Upgrading Your Electrical System
Location, location, location: Outdoor, kitchen and bathroom receptacles should be protected by a special ground-fault circuit interrupter (GFCI) circuit breaker to guard against electrocution.
Because it is highly sensitive to any short, this type of breaker may need resetting more frequently than standard breakers and should be tested periodically by the homeowner by turning the circuit breaker off, then on.
Amperage: If you're remodeling an older home, odds are your local building department will require you to upgrade your electrical service to 100 amps. Why? It's to ensure that there's enough power in the home for all the modern electrical needs without causing a fire. Older homes didn't need to support so many appliances.
Ease of access: Metal stud framing is the easiest type and least expensive of home construction for electricians to work with because holes are already pre-drilled. Conventional wood framing is the next easiest and because the wood simply has to be drilled to allow wires through and there are spaces between walls.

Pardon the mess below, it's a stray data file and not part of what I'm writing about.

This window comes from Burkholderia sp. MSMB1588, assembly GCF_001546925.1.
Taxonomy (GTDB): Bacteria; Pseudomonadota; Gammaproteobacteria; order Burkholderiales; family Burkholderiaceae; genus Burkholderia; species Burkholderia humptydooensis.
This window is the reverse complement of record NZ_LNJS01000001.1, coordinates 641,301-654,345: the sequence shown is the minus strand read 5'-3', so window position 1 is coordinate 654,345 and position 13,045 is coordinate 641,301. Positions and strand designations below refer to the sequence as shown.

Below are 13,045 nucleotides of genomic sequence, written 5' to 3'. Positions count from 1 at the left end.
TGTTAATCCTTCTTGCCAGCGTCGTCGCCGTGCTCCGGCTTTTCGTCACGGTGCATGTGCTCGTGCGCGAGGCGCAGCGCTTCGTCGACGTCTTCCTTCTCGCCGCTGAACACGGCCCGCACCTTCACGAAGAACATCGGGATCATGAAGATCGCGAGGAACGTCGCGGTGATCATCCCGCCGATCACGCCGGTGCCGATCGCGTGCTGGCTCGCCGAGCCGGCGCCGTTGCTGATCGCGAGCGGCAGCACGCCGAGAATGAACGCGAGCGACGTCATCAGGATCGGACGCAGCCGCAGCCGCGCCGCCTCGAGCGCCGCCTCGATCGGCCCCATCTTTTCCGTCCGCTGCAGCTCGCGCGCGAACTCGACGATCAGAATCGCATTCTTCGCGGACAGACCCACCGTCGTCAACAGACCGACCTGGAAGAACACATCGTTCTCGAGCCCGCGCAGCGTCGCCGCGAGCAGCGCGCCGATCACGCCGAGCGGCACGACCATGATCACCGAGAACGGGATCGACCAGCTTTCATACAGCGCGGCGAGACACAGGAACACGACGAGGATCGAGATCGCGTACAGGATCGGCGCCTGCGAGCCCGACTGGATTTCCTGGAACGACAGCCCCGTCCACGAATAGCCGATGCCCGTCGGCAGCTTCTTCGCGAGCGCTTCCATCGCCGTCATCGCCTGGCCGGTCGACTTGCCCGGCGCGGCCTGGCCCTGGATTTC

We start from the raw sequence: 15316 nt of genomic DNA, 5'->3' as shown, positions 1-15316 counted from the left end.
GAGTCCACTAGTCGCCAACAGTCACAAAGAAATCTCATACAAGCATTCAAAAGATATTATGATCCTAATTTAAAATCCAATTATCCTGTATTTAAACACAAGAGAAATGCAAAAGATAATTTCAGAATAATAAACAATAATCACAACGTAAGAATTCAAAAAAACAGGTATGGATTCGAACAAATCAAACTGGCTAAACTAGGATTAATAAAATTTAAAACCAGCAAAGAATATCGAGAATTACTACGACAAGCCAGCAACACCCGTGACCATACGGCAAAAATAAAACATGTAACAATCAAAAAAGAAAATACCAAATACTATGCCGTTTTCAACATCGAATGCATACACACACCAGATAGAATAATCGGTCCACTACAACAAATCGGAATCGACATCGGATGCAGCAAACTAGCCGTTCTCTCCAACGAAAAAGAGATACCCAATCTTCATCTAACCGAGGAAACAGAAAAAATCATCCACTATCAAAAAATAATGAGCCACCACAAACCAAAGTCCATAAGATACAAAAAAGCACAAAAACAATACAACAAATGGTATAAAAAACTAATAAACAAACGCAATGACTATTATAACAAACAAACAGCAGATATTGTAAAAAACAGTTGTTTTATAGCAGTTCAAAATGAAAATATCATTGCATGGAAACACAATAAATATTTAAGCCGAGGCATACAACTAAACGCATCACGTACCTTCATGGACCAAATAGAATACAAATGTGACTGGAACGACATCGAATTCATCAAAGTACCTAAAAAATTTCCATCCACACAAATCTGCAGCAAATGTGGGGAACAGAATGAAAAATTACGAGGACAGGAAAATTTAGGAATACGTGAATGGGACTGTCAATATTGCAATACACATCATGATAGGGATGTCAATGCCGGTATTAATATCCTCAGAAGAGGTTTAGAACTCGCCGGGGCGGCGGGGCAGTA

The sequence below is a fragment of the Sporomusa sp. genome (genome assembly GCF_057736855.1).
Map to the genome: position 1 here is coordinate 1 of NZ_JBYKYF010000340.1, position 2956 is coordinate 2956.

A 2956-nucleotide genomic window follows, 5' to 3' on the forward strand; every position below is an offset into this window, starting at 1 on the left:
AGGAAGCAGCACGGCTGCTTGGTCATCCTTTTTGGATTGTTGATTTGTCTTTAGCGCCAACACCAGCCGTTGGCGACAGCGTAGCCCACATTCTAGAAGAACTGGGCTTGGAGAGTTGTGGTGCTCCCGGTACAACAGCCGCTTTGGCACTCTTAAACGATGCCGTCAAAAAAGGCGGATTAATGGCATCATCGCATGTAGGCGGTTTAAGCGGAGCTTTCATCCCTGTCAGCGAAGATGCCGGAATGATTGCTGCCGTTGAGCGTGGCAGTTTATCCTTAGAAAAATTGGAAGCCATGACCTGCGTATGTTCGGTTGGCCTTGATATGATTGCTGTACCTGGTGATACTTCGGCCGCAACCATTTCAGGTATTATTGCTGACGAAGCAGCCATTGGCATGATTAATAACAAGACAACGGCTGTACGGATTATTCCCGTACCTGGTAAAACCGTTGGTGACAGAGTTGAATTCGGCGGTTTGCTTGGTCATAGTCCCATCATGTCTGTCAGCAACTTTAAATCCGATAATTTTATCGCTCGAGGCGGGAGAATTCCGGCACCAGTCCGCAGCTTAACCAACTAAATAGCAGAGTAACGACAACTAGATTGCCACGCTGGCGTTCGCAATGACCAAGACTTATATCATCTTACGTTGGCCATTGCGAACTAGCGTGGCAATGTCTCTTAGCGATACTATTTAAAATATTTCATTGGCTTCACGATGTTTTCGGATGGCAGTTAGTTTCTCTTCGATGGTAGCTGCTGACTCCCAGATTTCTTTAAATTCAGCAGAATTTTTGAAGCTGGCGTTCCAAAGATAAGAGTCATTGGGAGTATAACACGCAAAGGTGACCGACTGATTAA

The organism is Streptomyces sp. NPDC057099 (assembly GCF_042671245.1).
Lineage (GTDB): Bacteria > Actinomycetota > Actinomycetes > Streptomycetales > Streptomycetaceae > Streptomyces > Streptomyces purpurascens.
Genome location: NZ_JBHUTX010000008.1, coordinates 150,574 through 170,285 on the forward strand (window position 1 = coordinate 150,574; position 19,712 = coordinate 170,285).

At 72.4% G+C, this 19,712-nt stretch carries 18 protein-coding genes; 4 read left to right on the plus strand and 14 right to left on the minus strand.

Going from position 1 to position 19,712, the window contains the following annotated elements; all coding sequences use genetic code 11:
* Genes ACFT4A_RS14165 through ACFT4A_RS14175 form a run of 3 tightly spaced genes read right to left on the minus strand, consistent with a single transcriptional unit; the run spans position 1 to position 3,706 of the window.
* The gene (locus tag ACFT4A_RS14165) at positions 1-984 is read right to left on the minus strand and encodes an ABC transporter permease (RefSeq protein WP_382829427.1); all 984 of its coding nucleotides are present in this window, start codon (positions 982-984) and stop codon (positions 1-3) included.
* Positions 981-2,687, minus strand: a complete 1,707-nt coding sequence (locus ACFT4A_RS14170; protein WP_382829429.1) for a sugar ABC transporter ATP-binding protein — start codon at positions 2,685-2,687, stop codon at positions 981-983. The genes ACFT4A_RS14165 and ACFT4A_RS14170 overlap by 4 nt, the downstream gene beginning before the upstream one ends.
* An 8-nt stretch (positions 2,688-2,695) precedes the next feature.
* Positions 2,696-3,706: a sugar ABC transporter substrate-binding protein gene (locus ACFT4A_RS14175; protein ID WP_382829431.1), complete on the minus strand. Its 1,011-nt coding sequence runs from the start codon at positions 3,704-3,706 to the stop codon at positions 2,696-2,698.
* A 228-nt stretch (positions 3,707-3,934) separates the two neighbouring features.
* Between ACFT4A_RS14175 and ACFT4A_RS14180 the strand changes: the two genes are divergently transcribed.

Logs are the third easiest, hollow walls are non-existent and once a conduit is in place there is little room for error or change. Concrete is the most difficult. Conduits must be pre-set before concrete is poured and like logs there is little room for error or change.
Fixtures: A ceiling fixture provides general lighting for high-use areas, such as entrances, hallways, bedrooms, kitchens, baths, family rooms, and laundry and work rooms. Bulbs may be incandescent or fluorescent. A pendant light, hung from a cord or chain, typically offers task or general lighting for a table or counter.
Strip lighting provides task lighting in the bathroom or at a vanity. Wall-mounted fixtures can supply general lighting, provide dramatic accents, or serve as task lighting.
Recessed can fixtures, installed in the ceiling, may be fitted with incandescent, compact fluorescent, or low-voltage bulbs. Depending on the bulb and trim used, they can throw a tight spot or a broad beam. Track lighting is very flexible. Individual fixtures are fitted onto a surface-mounted or suspended track and may be adjusted to throw light in any direction.
Current: A note about 220-volt current and appliances. Most standard home electrical circuits are on a 120-volt line. To run major appliances and heavy electrical equipment, you need 220-volt current in the house. And unless your clothes dryer runs on gas, it will require a 220-volt outlet to operate, so it's necessary to upgrade to 220 to handle this kind of appliance.